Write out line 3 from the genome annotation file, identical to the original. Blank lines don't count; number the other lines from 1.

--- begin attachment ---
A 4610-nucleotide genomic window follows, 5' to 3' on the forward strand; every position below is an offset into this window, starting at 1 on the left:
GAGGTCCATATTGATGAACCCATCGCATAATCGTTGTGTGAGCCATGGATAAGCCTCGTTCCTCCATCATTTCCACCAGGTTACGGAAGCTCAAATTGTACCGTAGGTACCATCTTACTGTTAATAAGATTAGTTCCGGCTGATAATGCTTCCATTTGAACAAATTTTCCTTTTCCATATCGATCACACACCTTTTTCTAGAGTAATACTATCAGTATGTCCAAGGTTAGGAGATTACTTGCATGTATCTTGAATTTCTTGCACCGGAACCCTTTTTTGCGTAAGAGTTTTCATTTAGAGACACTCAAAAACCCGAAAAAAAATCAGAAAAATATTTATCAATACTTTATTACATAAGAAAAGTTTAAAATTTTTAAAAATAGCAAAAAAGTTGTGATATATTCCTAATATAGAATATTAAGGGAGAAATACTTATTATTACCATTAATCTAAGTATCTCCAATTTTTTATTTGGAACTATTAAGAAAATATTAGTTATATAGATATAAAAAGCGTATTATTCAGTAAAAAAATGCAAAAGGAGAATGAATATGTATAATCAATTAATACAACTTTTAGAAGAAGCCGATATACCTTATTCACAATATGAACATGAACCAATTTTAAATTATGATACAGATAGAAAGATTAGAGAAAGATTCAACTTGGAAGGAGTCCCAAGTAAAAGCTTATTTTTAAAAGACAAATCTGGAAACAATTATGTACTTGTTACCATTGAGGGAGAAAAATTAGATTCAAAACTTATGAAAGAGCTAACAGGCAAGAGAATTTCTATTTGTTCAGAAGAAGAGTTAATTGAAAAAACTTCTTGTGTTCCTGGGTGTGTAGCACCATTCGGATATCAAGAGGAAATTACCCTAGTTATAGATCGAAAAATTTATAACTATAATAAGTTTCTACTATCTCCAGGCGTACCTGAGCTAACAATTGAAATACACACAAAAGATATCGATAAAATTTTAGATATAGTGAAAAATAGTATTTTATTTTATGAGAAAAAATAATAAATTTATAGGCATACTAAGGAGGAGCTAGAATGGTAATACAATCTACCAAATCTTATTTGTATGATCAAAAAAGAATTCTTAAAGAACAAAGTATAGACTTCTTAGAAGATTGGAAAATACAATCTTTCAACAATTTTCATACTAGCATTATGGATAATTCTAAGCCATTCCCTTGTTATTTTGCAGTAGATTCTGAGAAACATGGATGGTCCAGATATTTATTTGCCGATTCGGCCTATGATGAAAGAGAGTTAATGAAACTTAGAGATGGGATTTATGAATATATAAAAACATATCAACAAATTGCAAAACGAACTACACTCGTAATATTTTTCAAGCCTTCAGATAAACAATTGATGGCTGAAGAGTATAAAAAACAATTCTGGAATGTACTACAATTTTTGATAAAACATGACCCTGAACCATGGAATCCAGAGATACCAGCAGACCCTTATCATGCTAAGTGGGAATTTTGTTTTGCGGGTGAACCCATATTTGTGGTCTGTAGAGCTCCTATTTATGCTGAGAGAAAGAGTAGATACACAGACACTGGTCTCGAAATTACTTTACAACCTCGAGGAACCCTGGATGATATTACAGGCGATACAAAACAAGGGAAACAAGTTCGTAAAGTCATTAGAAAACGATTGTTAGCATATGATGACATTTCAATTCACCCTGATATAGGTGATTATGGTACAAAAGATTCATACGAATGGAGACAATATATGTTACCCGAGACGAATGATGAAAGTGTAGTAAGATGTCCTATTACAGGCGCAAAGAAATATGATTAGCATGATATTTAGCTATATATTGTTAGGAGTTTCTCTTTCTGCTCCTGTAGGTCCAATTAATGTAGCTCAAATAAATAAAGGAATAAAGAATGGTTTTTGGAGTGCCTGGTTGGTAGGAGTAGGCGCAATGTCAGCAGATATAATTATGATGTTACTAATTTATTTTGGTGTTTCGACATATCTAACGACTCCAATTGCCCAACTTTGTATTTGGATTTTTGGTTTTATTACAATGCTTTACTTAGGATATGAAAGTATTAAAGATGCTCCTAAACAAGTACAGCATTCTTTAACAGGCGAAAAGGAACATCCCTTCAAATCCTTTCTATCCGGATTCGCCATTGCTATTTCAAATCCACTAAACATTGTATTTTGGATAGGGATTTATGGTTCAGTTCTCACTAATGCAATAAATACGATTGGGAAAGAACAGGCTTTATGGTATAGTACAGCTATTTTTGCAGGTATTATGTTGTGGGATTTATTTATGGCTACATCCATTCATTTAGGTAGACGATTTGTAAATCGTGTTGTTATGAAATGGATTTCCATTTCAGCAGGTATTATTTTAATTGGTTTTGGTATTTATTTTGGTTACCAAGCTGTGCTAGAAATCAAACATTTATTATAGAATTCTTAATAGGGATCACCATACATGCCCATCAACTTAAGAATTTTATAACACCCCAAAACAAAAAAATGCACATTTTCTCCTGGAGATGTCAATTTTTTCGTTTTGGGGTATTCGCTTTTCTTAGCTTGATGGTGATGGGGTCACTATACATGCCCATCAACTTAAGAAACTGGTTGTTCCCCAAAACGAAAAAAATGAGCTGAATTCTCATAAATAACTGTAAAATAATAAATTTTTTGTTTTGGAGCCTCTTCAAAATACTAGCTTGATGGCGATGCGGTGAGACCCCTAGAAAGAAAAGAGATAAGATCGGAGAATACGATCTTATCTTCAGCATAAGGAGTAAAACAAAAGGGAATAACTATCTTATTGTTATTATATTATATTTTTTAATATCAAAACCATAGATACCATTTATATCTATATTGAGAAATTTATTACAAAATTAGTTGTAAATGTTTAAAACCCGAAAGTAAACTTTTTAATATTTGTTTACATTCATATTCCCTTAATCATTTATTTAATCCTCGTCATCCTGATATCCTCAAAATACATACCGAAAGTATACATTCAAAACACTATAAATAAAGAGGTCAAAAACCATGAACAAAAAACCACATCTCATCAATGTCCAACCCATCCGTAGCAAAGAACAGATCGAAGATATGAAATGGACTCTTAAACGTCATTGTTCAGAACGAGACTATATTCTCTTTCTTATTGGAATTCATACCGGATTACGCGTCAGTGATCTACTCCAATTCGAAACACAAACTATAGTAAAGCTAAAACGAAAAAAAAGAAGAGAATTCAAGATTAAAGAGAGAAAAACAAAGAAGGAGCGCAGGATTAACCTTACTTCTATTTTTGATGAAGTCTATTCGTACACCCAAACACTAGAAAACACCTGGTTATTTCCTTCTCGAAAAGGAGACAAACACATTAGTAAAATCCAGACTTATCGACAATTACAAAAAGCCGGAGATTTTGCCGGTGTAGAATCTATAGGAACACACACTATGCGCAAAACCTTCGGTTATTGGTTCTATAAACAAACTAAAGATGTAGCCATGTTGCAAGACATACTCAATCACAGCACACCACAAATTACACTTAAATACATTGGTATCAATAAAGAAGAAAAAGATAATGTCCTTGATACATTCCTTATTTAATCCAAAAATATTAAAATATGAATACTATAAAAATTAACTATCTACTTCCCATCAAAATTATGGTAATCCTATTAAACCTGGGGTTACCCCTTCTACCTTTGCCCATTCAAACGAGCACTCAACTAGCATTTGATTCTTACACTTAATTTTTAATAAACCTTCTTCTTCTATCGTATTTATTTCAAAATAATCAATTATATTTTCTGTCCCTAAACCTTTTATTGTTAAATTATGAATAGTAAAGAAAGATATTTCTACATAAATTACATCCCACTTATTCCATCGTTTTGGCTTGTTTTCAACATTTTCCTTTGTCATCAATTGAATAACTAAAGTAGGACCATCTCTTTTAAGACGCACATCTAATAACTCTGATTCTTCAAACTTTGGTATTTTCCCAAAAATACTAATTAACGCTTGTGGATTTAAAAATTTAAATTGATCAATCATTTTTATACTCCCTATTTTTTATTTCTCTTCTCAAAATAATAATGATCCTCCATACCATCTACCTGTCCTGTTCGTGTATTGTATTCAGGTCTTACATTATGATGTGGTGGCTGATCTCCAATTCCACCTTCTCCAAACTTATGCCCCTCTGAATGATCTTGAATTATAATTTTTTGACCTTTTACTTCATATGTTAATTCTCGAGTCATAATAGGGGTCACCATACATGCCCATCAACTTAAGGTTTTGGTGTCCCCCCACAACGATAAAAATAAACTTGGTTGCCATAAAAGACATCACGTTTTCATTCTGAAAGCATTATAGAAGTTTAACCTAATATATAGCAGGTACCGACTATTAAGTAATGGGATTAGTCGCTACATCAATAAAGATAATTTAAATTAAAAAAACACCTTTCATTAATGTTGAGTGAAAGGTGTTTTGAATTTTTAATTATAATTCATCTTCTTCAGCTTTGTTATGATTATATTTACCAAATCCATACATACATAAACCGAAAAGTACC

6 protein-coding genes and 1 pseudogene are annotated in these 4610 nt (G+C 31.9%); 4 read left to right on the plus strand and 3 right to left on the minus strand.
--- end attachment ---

6 protein-coding genes and 1 pseudogene are annotated in these 4610 nt (G+C 31.9%); 4 read left to right on the plus strand and 3 right to left on the minus strand.